Sunday, August 25, 2013
Lee Daniels' The Butler (2013)- Not the year's best serving (1½ Stars)
There's a joke/idiom/old quote that reads like this:
"The early bird may get the worm, but the second mouse gets the cheese."
In this situation, I am the second mouse, mainly because I did not get this cheese-fest of a film. The Butler (ahem, Lee Daniels The Butler) is a film that sounds like a good story, but is not a good film, primarily due to lackluster performances, bizarre style (Kuleshov Effect?), and jarring overlength.
It's impossible to discuss The Butler without discussing the film's rockstar cast, especially an Oprah Winfrey performance. I say with great disappointment that Oprah's role was very... disappointing. I found a very minimal amount of things that I can say about her performance that was truly outstanding. Outside of Oprah's role, Forest Whitaker as the butler Cecil Gaines is good. He too is not outstanding, but able in his part. The rest of the cast that is presidentially related is instead a glorified cameo.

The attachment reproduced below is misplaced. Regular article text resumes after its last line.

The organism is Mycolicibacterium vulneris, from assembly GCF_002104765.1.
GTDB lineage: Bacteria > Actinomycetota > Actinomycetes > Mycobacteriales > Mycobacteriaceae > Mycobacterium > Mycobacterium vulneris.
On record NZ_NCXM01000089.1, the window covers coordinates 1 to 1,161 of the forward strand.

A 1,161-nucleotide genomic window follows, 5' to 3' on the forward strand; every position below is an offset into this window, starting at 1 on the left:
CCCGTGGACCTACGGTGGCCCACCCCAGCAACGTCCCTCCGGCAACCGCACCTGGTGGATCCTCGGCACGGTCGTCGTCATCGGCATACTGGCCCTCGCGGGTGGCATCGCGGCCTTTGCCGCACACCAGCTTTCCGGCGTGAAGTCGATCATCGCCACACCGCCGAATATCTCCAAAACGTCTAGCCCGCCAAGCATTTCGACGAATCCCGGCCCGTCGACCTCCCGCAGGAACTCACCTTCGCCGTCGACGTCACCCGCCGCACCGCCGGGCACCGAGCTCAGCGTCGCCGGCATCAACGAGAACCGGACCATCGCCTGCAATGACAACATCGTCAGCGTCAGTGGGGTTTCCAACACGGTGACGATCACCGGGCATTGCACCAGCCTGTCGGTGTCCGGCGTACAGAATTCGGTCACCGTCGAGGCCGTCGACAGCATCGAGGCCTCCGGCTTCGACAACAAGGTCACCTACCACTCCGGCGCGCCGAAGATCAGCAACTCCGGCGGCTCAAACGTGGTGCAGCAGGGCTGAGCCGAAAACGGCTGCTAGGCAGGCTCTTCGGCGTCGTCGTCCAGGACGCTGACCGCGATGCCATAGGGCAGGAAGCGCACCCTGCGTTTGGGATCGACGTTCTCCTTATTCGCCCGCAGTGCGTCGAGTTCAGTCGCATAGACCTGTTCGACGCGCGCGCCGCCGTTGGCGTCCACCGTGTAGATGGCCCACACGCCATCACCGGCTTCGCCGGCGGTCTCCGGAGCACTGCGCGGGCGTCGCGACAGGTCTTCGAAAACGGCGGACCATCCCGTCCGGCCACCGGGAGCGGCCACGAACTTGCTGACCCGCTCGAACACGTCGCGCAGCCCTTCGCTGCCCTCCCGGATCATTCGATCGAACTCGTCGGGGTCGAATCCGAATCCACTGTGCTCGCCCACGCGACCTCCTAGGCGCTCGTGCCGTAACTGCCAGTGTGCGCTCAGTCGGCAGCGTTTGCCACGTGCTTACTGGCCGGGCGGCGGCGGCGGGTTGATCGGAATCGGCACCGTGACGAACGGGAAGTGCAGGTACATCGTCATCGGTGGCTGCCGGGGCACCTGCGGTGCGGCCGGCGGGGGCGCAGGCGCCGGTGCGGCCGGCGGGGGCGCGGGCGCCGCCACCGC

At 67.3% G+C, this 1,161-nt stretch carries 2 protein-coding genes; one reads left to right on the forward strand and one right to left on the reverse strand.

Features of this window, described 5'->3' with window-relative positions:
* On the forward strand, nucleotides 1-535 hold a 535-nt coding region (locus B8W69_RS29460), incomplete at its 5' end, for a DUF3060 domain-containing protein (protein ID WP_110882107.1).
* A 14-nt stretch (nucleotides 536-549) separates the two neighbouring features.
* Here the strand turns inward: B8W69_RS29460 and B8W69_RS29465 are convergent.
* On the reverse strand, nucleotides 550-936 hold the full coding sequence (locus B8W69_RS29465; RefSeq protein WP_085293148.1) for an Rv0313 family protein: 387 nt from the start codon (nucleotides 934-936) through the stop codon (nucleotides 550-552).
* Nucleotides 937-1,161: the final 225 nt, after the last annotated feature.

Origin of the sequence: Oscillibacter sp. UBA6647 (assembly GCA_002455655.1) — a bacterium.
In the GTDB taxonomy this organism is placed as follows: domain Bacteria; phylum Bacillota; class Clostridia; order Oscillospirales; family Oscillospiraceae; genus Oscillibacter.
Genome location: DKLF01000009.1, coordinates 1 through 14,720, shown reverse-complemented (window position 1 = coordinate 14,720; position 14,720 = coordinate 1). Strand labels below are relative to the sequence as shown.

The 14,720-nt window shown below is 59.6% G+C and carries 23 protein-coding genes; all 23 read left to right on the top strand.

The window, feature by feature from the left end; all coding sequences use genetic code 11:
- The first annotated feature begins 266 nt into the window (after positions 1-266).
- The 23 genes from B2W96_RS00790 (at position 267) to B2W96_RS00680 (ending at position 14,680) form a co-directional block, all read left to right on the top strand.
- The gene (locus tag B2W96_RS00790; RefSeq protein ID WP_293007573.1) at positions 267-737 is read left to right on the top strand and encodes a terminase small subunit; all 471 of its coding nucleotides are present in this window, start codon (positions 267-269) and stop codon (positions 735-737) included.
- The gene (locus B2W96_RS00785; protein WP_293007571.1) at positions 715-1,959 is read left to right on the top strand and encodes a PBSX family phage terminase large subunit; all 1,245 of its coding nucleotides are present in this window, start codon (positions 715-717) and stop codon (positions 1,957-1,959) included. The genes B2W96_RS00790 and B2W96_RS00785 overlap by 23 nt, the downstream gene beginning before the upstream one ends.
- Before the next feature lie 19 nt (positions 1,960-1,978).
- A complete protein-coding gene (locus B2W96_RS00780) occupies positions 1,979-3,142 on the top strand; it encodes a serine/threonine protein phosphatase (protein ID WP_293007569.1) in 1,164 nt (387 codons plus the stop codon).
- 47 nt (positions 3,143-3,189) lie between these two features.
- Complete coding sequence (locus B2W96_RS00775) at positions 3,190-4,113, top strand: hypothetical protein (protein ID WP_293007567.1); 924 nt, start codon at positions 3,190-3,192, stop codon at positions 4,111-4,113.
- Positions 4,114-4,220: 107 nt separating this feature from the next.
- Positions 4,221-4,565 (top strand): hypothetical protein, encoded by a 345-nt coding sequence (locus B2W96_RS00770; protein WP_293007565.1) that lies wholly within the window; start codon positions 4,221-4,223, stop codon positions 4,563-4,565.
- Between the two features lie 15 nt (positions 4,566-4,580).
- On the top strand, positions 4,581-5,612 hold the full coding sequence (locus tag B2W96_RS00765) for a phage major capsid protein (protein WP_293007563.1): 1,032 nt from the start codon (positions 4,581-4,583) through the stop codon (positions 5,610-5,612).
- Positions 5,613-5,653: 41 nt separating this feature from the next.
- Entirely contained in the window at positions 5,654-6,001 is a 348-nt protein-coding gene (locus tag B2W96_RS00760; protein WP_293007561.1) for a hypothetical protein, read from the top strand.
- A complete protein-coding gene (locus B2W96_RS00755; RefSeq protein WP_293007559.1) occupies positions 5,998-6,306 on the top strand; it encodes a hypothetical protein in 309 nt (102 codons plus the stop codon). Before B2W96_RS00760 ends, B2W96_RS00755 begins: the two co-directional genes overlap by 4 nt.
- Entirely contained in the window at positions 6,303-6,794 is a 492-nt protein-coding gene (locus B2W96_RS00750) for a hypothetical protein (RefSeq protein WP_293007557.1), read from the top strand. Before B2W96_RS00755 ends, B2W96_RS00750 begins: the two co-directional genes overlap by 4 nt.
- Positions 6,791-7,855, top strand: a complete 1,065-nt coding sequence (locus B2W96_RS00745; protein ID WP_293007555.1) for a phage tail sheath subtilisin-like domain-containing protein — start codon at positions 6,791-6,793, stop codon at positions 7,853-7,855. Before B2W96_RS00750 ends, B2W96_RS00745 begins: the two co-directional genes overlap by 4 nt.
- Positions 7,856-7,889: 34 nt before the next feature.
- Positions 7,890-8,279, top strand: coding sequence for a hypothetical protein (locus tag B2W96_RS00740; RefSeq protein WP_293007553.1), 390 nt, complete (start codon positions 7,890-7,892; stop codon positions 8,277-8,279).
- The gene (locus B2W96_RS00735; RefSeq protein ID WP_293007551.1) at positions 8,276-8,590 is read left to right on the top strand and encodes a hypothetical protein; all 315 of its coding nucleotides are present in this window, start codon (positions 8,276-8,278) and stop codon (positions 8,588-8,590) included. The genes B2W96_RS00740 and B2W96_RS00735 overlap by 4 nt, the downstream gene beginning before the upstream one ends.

David Oyelowo has probably the best performance in the film, mainly because he explores many roles. He is the first-born son of Cecil, and adamant about equal treatment between blacks and whites. Oyelowo explores many different variations of this equal treatment stance, from sitting-in, freedom riding, and becoming a Black Panther. It's a good part done well.
Danny Strong's script seems too inspired by films like Forrest Gump and a personal favorite, The Curious Case of Benjamin Button. And even if his inspiration is visible, his execution is rather bizarre. You'll believe it when you see it.
Lee Daniels, despite having his name in the film's title, is no auter. He is no artistic saint, or movie god. He can direct, but he can't direct two different styles in one movie. The Butler feels both trashy and elegiac, something that does not mesh well.
It's too bad that a film like this is pleasing the Academy. Personally, I would not vote for it, when there are films this year like Before Midnight and Frances Ha that probably will not receive the recognition they deserve.